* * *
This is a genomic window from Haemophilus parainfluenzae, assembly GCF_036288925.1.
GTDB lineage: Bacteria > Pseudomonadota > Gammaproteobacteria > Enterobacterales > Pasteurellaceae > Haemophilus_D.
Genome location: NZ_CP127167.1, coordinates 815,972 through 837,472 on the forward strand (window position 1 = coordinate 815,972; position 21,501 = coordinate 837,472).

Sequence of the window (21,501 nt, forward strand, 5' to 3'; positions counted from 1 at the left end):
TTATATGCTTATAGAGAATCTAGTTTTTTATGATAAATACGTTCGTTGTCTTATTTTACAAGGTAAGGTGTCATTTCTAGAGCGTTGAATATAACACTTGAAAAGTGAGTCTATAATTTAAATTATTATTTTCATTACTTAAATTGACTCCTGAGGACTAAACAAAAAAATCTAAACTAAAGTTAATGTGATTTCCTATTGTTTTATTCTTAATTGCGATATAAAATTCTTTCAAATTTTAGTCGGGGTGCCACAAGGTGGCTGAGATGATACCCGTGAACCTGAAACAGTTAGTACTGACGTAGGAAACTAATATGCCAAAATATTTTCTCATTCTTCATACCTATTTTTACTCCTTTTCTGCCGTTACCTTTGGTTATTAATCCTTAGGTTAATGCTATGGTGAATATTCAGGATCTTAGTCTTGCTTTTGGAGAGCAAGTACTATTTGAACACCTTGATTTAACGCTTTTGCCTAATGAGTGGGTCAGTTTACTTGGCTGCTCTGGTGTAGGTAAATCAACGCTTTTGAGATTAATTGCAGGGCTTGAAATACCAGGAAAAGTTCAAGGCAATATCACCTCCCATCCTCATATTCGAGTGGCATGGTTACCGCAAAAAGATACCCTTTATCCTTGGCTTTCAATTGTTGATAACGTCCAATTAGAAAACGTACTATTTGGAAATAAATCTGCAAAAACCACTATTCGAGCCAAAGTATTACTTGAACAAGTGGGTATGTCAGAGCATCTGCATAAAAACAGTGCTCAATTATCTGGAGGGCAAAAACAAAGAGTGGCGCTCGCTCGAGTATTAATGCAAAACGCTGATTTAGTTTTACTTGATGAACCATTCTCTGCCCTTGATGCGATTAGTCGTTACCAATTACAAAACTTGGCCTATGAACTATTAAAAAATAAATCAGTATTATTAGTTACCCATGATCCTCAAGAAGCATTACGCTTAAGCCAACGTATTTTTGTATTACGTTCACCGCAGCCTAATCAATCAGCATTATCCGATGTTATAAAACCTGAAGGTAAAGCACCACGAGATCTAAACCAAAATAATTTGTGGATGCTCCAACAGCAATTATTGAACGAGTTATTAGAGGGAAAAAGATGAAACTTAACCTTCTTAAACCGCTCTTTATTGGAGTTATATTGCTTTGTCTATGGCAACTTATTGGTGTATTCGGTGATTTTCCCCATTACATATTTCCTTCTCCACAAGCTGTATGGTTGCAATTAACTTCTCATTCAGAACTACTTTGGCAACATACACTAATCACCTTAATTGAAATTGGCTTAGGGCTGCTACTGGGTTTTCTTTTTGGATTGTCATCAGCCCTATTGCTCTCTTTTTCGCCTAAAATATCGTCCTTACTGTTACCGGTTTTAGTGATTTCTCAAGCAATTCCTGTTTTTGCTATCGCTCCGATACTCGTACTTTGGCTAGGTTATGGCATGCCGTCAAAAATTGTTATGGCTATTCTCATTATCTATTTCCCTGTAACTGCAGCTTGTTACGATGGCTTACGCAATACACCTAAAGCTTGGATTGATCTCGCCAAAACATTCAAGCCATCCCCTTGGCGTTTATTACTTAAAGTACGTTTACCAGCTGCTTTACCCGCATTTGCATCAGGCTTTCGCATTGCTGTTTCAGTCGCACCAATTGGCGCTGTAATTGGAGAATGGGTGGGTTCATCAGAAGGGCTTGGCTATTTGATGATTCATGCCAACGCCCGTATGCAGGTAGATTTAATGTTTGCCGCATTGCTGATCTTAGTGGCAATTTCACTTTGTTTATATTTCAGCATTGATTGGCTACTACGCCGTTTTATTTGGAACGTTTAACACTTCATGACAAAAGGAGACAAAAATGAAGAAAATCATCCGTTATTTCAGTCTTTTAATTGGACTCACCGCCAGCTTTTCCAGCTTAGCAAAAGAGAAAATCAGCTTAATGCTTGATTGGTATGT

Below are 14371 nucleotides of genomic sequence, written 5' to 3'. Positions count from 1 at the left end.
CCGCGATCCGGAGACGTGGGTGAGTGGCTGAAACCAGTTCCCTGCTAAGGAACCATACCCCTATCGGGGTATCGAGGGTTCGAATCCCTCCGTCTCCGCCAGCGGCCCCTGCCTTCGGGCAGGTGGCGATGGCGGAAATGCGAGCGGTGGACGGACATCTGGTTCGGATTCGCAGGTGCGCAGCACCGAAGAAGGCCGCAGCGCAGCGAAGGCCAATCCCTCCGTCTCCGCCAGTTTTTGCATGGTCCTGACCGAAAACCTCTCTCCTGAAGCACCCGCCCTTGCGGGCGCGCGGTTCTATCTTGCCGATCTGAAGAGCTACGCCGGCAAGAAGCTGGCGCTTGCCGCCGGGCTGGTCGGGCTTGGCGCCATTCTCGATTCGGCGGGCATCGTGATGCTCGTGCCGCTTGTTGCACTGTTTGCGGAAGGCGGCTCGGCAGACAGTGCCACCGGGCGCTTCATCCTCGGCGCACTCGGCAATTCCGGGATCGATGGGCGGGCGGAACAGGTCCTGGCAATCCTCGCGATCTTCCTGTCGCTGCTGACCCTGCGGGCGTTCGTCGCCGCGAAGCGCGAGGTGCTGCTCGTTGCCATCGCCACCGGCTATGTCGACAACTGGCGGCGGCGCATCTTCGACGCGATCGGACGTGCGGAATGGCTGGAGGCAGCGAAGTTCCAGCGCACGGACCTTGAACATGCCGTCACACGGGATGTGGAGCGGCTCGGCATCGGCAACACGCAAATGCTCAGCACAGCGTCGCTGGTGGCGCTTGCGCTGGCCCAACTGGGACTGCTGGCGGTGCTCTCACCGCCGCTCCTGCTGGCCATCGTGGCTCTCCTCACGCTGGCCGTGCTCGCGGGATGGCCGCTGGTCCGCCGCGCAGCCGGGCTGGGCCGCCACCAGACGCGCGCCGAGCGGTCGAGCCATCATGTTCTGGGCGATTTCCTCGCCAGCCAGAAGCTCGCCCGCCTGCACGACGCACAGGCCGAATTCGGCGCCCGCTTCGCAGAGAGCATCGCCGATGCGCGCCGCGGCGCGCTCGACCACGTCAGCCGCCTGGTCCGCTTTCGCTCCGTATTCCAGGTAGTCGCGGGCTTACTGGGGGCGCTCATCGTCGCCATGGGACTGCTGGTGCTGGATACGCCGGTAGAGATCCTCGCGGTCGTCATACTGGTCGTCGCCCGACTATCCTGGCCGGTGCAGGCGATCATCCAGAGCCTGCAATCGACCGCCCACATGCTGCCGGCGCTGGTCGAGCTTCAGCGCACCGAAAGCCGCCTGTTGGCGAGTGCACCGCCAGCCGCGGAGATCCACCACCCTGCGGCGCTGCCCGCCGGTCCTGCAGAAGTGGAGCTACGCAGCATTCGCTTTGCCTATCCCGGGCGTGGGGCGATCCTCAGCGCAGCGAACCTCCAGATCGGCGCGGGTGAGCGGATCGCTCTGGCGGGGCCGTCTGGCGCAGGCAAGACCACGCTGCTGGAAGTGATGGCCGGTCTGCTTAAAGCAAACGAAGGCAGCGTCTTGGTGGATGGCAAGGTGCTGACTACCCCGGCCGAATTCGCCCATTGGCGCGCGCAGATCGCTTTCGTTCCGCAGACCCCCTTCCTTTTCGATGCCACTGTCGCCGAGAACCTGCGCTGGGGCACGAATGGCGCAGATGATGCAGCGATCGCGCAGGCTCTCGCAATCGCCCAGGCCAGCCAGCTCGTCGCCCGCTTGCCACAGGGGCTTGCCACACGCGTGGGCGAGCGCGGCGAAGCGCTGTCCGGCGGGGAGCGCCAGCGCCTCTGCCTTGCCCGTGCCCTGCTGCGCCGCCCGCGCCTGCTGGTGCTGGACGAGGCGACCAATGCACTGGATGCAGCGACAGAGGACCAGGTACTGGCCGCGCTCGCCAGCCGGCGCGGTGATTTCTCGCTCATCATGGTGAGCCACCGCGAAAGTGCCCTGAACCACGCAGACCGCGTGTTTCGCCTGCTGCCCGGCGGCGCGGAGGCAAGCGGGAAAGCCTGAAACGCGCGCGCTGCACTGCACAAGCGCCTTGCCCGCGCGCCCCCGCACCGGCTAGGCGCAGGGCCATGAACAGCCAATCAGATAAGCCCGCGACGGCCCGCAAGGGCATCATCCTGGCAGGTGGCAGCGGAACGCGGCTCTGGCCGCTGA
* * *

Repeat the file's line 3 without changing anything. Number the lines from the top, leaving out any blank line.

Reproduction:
Genome location: NZ_CP127167.1, coordinates 815,972 through 837,472 on the forward strand (window position 1 = coordinate 815,972; position 21,501 = coordinate 837,472).